Deficiency in Vitamin D, an essential vitamin, is common among children (and adults) with ADHD. So, what can caregivers do to help? Read this post to learn more! 

Studies show that the proportion of children with a vitamin D deficiency and ADHD diagnosis is significantly larger than that of the children without the diagnosis.

Other studies suggest that vitamin D plays a vital role in the proper functioning of the central nervous system and mental health.

As a result, supplementation with Vitamin D is a common strategy used by many practitioners and families alike, and it’s one I recommend often to families of children with ADHD that I work with. 

The Dark Side of the Sunshine Vitamin

Unfortunately, there is a dark side to vitamin D supplementation. 

First of all, proper research and understanding of the different forms of Vitamin D and how exactly each works are often missing when many families begin taking a supplement protocol. 

Also, practitioners and online experts don’t always provide specific product recommendations and dosage guidance. 

Plus, the aisles at grocery and drug stores are lined with various options, leaving consumers confused as to which supplement to pick and how much to take.

The Sunshine Vitamin, as vitamin D is often called, is one that our bodies produce in the skin from exposure to sunlight. 

However, many people have insufficient levels because they live in places where sunlight is limited in winter or because they have limited sun exposure due to being inside much of the time. 

People with darker skin tend to have lower blood levels of vitamin D because the pigment (melanin) acts like a shade, reducing the production of vitamin D. Likewise, the overuse of sunscreen can also block the skin’s vitamin D receptors, leading to the same outcome.

In addition, only a few foods are naturally abundant in this fat-soluble vitamin, so getting enough through food alone can be a challenge. 

Such foods include sardines, cod liver oil, beef liver, eggs, mushrooms, and caviar. 

But let’s face it – kids aren’t crazy about being served a mushroom and caviar omelet with a side of beef liver and a chaser of cod liver oil!

All of this can lead to a deficiency in vitamin D and results in many symptoms, including ADHD symptoms. 

This vitamin affects kids with ADHD specifically because it is necessary for neurodevelopment and for the production of dopamine, a neurotransmitter that plays an important role in how we feel pleasure, think, plan, focus, and find things interesting.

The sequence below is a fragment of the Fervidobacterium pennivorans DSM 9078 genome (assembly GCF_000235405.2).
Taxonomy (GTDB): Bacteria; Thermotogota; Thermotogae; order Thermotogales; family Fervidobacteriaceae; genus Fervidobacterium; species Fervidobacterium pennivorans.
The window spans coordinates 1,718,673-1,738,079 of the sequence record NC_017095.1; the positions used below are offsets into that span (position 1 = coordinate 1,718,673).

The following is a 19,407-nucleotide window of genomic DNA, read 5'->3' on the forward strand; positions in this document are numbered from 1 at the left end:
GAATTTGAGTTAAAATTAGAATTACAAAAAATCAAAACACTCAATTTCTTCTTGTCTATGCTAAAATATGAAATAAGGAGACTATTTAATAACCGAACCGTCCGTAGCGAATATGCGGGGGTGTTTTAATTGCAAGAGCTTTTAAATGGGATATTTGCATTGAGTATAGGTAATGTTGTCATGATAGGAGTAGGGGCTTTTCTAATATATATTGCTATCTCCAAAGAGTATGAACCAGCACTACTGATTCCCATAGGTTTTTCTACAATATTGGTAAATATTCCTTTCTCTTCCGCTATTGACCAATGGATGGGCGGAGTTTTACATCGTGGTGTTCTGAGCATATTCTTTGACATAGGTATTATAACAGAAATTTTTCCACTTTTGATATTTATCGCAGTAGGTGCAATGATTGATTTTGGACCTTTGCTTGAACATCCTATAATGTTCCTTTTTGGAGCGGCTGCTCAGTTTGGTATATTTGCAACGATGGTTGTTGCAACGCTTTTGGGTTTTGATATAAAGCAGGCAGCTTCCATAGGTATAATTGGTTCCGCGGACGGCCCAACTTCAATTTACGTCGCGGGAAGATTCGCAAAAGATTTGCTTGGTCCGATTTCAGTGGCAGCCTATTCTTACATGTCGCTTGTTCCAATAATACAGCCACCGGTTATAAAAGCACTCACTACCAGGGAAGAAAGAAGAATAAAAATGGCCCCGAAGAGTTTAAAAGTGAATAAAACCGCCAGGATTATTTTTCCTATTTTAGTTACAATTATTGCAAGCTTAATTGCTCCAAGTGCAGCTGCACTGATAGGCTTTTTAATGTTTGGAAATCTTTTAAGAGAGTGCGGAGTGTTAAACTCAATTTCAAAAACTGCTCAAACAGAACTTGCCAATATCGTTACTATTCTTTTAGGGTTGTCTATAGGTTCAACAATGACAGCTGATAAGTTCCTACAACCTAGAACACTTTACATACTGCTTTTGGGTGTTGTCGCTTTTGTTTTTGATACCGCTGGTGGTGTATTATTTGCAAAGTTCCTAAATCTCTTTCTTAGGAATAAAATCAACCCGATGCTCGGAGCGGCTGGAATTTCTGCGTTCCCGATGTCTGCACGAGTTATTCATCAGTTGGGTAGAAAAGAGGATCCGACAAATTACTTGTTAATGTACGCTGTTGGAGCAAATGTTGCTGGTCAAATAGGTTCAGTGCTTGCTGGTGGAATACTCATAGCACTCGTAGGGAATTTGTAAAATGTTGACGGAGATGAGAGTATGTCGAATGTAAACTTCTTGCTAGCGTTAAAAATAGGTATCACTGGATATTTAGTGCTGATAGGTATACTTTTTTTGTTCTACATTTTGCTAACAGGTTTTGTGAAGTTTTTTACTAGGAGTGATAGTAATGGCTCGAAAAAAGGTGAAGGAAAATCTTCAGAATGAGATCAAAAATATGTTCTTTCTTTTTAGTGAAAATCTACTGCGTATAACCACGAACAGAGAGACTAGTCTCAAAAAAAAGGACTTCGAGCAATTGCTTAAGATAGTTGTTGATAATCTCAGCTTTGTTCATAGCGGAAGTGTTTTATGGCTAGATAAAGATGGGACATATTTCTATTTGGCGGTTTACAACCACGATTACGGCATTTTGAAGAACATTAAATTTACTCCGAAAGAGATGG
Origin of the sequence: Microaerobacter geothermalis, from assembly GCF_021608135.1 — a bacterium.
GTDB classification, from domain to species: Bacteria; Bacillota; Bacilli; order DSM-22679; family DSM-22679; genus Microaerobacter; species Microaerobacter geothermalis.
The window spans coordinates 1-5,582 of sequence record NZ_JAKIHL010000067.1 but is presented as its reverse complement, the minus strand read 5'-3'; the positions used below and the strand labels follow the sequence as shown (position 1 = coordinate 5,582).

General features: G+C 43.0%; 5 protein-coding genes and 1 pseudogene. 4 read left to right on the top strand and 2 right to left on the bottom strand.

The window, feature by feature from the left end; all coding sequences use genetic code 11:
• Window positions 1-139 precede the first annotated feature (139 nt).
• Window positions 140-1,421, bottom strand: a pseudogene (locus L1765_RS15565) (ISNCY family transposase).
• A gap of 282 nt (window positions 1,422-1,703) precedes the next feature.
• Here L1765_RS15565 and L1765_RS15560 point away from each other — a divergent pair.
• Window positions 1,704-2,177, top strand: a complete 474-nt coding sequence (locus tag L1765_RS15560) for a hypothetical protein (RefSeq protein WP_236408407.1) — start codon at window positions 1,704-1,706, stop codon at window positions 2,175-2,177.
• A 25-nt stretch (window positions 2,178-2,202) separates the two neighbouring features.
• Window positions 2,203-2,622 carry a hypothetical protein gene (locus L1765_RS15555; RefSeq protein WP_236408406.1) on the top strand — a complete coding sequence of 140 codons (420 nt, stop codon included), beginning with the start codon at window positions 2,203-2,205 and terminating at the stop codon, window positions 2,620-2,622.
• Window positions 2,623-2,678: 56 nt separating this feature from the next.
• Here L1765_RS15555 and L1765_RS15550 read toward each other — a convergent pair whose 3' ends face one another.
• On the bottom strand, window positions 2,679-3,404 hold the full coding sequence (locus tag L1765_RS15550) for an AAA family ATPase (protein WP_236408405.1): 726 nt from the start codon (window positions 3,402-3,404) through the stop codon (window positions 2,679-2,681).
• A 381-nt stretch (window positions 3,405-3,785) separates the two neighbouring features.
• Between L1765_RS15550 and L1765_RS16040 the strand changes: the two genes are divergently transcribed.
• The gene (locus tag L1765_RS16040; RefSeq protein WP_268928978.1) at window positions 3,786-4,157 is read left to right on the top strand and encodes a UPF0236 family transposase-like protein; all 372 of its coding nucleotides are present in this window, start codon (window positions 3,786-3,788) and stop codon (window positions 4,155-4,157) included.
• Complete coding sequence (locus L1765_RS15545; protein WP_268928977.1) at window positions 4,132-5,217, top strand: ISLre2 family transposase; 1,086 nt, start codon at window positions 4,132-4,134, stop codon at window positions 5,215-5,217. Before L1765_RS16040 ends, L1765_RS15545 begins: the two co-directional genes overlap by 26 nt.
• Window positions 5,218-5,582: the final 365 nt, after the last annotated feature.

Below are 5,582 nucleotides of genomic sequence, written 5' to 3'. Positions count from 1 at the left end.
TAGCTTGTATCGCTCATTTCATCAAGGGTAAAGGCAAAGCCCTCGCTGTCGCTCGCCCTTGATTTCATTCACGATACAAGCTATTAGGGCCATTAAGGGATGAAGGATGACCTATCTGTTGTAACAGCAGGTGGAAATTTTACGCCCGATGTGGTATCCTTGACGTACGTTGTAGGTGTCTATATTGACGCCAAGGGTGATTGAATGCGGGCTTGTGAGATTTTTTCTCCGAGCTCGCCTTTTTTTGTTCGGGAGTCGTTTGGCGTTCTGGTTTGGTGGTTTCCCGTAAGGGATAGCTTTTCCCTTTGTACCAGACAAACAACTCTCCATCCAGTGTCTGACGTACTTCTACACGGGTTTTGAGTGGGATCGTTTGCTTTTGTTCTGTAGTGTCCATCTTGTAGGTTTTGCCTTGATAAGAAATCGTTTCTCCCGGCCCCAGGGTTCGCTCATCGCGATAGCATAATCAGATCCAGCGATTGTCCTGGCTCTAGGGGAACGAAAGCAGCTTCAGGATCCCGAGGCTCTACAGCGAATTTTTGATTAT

So, supplementation to the rescue! 

The KEY to Vitamin D Supplementation

However, there is an important and often missed caveat to supplementing with Vitamin D

Vitamin D’s function in neurodevelopment isn’t the only one. The body also uses it in many other ways, including building and maintaining strong bones. 

The bone-building cells are stimulated by vitamin D, but for those cells to be converted into actual bone, they need vitamin K2 as well. 

When people supplement with vitamin D without the necessary K2, the body will use up all available K2 in response to bone building cells being stimulated by vitamin D, which can lead to K2 depletion. 

When we are low in K2, we can experience symptoms such as cardiovascular problems and heart disease, among others. 

We certainly don’t want our supplements to create problems in other parts of the body, particularly when this concerns bone development for growing kids and the health of their cardiovascular system. 

This is why it’s so important to make sure the supplements you use are formulated thoughtfully. 

vitamin d3 for adhd



Our Shine Thrive supplement contains vitamin D3, along with vitamins K1 and K2, to ensure that our clients not only get the benefit of these vitamins but also prevent a whole host of other issues resulting from improper supplementation.



The Relationship between Serum Vitamin D Level and Attention Deficit Hyperactivity Disorder -
The effect of vitamin D and magnesium supplementation on the mental health status of attention-deficit hyperactive children: a randomized controlled trial -
The Role of Vitamin D in Brain Health: A Mini Literature Review-



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And as always, I am not a medical doctor and the above post is based on my experience. No information on this site should be relied upon to make a medical diagnosis, treat, prevent or cure any disease or medical condition.